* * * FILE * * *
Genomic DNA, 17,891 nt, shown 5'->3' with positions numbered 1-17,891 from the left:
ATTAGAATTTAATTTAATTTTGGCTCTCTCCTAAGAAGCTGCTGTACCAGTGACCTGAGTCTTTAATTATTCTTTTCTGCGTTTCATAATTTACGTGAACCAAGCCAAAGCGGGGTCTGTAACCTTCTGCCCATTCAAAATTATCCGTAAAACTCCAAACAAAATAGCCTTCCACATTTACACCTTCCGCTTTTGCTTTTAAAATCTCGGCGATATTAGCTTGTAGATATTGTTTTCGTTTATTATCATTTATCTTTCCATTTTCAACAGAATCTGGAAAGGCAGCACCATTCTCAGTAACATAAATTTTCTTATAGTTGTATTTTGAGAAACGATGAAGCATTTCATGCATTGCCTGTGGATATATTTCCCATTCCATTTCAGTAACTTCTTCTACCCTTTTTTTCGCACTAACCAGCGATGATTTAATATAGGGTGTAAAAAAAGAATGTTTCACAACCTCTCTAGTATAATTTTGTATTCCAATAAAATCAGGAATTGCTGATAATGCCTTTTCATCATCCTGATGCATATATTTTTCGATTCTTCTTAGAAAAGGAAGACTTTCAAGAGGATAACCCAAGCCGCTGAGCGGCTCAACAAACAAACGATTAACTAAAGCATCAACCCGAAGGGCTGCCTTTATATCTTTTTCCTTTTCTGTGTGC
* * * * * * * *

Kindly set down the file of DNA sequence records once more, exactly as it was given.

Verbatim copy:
Genomic DNA, 17,891 nt, shown 5'->3' with positions numbered 1-17,891 from the left:
ATTAGAATTTAATTTAATTTTGGCTCTCTCCTAAGAAGCTGCTGTACCAGTGACCTGAGTCTTTAATTATTCTTTTCTGCGTTTCATAATTTACGTGAACCAAGCCAAAGCGGGGTCTGTAACCTTCTGCCCATTCAAAATTATCCGTAAAACTCCAAACAAAATAGCCTTCCACATTTACACCTTCCGCTTTTGCTTTTAAAATCTCGGCGATATTAGCTTGTAGATATTGTTTTCGTTTATTATCATTTATCTTTCCATTTTCAACAGAATCTGGAAAGGCAGCACCATTCTCAGTAACATAAATTTTCTTATAGTTGTATTTTGAGAAACGATGAAGCATTTCATGCATTGCCTGTGGATATATTTCCCATTCCATTTCAGTAACTTCTTCTACCCTTTTTTTCGCACTAACCAGCGATGATTTAATATAGGGTGTAAAAAAAGAATGTTTCACAACCTCTCTAGTATAATTTTGTATTCCAATAAAATCAGGAATTGCTGATAATGCCTTTTCATCATCCTGATGCATATATTTTTCGATTCTTCTTAGAAAAGGAAGACTTTCAAGAGGATAACCCAAGCCGCTGAGCGGCTCAACAAACAAACGATTAACTAAAGCATCAACCCGAAGGGCTGCCTTTATATCTTTTTCCTTTTCTGTGTGC